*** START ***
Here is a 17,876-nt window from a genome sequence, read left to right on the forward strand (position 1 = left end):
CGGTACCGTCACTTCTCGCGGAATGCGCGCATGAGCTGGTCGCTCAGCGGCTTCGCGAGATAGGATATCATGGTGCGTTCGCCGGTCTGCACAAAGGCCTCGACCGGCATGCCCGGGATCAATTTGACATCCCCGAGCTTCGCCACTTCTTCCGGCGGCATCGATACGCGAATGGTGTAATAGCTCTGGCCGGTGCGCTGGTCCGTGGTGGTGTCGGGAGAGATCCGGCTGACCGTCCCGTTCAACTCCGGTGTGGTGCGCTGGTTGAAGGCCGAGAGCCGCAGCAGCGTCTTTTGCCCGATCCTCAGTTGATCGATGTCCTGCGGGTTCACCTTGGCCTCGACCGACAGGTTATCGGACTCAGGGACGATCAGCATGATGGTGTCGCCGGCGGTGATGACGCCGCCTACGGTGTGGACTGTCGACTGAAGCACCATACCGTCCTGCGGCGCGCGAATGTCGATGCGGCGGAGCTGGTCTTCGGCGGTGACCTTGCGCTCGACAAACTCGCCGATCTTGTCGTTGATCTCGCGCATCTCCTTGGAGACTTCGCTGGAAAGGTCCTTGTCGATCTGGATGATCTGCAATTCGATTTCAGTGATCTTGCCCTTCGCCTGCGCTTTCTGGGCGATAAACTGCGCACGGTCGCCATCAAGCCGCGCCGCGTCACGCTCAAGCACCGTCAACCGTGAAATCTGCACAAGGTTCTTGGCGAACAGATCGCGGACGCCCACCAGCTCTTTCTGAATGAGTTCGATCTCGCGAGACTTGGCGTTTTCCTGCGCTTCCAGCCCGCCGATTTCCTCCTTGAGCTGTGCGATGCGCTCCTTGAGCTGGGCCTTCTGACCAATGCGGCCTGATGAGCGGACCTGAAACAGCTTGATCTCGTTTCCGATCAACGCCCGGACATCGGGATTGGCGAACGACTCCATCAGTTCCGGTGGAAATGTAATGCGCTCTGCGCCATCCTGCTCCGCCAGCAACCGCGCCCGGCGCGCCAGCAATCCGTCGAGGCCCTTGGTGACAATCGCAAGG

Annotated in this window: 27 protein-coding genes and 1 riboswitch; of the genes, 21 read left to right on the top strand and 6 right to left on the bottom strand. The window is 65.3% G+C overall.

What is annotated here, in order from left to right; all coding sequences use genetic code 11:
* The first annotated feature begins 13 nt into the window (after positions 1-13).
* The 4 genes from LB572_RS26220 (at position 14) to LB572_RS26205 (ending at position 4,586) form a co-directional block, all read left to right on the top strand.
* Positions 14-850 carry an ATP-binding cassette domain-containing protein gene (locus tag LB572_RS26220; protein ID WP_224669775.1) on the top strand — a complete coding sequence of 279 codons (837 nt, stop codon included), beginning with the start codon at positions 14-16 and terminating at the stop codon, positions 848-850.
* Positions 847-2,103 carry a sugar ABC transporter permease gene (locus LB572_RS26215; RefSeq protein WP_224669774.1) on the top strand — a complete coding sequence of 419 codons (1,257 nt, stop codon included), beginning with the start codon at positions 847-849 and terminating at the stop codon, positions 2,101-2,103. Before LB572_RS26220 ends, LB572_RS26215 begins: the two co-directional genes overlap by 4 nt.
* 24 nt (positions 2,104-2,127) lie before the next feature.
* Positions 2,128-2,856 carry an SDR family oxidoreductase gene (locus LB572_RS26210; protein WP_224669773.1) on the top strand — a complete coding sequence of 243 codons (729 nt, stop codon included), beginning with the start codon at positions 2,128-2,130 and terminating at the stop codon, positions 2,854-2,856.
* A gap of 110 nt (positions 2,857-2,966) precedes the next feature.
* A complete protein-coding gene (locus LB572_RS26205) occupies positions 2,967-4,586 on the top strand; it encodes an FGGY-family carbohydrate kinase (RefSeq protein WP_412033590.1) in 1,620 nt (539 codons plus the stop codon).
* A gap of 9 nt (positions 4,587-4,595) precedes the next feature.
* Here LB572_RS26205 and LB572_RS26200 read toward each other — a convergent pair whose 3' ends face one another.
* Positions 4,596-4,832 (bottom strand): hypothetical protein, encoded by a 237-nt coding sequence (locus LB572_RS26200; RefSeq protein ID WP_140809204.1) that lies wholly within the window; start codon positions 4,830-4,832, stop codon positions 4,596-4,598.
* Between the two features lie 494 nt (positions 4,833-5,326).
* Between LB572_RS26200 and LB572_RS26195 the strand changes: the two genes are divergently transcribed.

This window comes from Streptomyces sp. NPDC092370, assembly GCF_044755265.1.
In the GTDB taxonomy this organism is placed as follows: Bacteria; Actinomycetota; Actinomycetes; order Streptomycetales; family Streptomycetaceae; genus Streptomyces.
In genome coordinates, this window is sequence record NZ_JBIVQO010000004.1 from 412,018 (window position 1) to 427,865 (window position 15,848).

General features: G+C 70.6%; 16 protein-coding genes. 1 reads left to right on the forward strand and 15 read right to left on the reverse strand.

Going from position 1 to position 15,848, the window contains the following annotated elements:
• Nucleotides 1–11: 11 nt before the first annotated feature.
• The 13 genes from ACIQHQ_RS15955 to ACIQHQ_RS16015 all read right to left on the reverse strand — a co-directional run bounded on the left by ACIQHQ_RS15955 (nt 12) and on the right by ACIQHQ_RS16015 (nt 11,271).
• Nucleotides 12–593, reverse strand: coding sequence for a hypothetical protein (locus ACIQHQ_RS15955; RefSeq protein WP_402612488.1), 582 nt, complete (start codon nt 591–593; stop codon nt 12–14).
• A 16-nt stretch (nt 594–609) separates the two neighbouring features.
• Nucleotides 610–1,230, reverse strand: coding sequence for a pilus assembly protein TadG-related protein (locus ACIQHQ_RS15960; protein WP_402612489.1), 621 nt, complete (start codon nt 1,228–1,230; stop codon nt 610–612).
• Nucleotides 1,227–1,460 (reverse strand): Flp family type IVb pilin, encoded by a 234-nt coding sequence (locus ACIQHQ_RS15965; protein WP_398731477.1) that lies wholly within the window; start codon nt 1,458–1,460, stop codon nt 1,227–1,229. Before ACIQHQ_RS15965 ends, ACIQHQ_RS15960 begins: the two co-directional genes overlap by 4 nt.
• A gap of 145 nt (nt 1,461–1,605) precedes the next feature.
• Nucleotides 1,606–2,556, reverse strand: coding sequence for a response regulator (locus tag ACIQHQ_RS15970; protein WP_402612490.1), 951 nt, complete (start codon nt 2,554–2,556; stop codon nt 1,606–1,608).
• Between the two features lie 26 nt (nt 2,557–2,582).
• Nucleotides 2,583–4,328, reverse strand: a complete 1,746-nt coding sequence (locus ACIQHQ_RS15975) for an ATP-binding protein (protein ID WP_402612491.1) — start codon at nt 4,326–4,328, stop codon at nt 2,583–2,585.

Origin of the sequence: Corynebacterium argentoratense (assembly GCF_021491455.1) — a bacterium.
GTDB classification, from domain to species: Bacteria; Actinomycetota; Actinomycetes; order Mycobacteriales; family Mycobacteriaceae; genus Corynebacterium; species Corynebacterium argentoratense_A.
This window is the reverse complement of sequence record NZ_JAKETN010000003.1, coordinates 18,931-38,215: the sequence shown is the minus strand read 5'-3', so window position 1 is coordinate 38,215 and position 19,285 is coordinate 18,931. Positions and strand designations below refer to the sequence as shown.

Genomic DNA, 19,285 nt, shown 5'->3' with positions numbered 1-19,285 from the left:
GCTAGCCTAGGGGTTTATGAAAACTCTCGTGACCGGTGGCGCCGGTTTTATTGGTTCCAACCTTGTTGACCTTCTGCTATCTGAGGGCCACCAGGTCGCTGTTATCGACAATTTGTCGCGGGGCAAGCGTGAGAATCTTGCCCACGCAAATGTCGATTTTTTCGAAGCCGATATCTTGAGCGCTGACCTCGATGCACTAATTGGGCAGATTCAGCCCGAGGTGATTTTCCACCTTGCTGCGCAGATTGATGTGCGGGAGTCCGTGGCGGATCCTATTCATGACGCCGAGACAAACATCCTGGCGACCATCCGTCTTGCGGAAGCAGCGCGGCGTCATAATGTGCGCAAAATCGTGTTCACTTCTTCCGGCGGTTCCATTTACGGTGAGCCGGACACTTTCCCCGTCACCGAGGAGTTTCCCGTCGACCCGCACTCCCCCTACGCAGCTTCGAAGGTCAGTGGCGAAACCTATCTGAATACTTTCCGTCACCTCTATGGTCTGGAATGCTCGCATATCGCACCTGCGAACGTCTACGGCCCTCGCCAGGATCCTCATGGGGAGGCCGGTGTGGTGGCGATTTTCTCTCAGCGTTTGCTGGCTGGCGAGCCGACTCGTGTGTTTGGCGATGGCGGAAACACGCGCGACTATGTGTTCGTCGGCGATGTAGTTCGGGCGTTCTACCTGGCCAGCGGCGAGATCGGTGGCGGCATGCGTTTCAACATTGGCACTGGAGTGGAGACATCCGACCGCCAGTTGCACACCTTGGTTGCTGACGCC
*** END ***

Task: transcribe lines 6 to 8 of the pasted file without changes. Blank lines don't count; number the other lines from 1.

* The 4 genes from LB572_RS26220 (at position 14) to LB572_RS26205 (ending at position 4,586) form a co-directional block, all read left to right on the top strand.
* Positions 14-850 carry an ATP-binding cassette domain-containing protein gene (locus tag LB572_RS26220; protein ID WP_224669775.1) on the top strand — a complete coding sequence of 279 codons (837 nt, stop codon included), beginning with the start codon at positions 14-16 and terminating at the stop codon, positions 848-850.
* Positions 847-2,103 carry a sugar ABC transporter permease gene (locus LB572_RS26215; RefSeq protein WP_224669774.1) on the top strand — a complete coding sequence of 419 codons (1,257 nt, stop codon included), beginning with the start codon at positions 847-849 and terminating at the stop codon, positions 2,101-2,103. Before LB572_RS26220 ends, LB572_RS26215 begins: the two co-directional genes overlap by 4 nt.